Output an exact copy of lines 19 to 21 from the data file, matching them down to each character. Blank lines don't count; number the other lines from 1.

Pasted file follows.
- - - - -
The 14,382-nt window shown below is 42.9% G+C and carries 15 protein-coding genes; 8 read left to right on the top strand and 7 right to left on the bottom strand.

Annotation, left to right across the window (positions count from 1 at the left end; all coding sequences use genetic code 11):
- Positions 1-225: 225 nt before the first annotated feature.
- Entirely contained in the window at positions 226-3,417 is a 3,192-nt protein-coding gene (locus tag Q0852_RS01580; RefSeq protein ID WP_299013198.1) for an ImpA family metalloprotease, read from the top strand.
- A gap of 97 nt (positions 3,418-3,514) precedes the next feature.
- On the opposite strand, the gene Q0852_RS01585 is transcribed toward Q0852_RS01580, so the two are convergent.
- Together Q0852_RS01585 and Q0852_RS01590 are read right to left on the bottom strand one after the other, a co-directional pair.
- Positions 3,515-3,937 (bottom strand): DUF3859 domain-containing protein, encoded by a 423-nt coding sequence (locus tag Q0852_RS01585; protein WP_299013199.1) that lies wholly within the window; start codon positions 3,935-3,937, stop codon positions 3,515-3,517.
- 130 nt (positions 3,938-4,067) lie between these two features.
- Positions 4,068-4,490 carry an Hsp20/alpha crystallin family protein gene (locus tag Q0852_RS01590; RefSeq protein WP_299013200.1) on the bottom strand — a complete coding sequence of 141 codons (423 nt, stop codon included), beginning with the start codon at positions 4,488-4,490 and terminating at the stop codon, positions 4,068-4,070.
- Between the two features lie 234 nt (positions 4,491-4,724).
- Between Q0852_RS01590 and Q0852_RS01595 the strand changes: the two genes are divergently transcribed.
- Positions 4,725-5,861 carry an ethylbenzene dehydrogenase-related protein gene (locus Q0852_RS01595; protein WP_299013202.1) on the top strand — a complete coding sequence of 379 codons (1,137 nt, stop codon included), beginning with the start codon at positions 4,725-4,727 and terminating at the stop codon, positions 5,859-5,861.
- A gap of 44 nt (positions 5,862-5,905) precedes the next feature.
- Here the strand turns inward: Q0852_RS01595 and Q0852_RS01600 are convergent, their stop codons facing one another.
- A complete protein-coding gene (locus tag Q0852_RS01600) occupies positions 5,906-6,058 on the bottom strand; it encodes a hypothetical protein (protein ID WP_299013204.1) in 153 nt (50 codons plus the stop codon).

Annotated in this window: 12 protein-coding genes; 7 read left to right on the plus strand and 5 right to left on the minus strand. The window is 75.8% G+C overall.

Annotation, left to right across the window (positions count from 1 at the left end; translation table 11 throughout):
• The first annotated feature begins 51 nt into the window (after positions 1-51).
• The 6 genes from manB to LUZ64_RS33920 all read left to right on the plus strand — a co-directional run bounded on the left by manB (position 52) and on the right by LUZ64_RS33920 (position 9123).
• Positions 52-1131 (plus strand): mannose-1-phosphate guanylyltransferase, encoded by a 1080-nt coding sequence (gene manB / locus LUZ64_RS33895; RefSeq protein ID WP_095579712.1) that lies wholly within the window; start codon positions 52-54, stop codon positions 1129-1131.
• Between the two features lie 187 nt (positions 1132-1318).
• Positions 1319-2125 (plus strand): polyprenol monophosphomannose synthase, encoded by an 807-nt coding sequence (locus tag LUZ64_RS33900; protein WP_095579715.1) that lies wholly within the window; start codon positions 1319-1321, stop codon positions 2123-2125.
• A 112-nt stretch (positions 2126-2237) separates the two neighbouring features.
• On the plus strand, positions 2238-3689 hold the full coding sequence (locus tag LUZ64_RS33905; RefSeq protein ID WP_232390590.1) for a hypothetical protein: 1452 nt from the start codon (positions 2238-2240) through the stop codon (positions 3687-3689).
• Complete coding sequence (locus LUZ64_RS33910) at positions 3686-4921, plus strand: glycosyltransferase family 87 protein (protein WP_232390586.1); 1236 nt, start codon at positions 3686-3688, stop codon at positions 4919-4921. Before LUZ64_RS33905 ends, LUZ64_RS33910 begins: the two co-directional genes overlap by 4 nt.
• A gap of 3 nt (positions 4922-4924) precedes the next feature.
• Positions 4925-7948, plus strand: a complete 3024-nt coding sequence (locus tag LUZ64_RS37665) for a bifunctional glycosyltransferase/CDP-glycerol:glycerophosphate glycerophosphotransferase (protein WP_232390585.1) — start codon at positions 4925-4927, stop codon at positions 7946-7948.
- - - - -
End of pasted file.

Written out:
• The first annotated feature begins 51 nt into the window (after positions 1-51).
• The 6 genes from manB to LUZ64_RS33920 all read left to right on the plus strand — a co-directional run bounded on the left by manB (position 52) and on the right by LUZ64_RS33920 (position 9123).
• Positions 52-1131 (plus strand): mannose-1-phosphate guanylyltransferase, encoded by a 1080-nt coding sequence (gene manB / locus LUZ64_RS33895; RefSeq protein ID WP_095579712.1) that lies wholly within the window; start codon positions 52-54, stop codon positions 1129-1131.